The story of Carmen, the Spanish Gypsy femme fatale, is one of the most adapted stories in the history of cinema. The films are often a combination of Merimee s 1845 novella and the opera Bizet fashioned from the novella thirty years later. Carmen on Film: A Cultural History focuses on 16 of the most important Carmen films, ranging across three main cinemas (Hollywood, France, and Spain), stretching from the earliest films to the most recent (by director): Calmettes (1910), DeMille (1915), Walsh (1915), Chaplin (1916), Lubitsch (1918), Walsh (1927), Feyder (1926), Rey (1938), Vidor (1948), Preminger (1954), Demicheli (1959), Saura (1983), Godard (1984), Rosi (1984), Ramaka (2001), and Aranda (2003).The story of Carmen has captured the imagination of audiences and readers for more than 150 years. Powrie, Babington, Davies, and Perriam ask why and in their examination of the numerous cinematic retellings of this popular tale, they offer insight into the cultural significance of the fictional lives and deaths of Carmen."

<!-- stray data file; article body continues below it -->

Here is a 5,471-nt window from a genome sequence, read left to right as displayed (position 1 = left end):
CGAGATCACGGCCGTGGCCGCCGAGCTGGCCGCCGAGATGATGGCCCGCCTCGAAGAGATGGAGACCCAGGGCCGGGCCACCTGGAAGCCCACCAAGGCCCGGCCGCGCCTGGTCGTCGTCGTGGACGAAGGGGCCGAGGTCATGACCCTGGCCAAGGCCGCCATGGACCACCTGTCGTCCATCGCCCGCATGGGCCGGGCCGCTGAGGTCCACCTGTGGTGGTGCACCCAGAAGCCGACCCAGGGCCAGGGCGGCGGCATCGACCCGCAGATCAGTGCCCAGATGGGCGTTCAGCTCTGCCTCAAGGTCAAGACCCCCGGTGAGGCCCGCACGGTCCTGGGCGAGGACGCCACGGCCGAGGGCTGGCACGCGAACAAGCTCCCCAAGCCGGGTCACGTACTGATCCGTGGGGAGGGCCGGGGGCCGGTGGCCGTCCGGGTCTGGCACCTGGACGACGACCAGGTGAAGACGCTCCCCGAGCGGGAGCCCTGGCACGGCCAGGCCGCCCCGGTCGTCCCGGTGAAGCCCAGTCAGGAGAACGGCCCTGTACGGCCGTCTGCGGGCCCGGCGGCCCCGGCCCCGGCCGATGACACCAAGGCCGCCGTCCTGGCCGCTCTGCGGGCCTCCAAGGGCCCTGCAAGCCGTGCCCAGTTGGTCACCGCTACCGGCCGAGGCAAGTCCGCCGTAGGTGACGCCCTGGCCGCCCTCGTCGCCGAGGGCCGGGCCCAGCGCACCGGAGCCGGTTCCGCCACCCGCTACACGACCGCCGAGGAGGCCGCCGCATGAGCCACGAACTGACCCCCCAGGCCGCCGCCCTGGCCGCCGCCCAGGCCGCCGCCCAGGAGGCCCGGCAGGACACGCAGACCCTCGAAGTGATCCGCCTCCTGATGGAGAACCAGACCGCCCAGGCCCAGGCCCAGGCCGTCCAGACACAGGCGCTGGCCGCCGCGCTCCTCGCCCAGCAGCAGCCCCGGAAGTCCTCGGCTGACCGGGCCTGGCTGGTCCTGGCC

Phil Powrie is Professor of French Cultural Studies and Director of the Centre for Research into Film at the University of Newcastle upon Tyne. He is author or editor of several books, including French Cinema in the 1980s.Bruce Babington is Professor of Film Studies in the Department of English at the University of Newcastle upon Tyne. He is author of Blue Skies and Silver Linings: Aspects of the Hollywood Musical.Ann Davies is Lecturer in the School of Modern Languages at the University of Newcastle upon Tyne. She is author of numerous articles on gender relations in film and culture. Chris Perriam is Professor of Hispanic Studies at the University of Newcastle upon Tyne. He is author of Stars and Masculinities in Spanish Cinema: From Banderas to Bardem.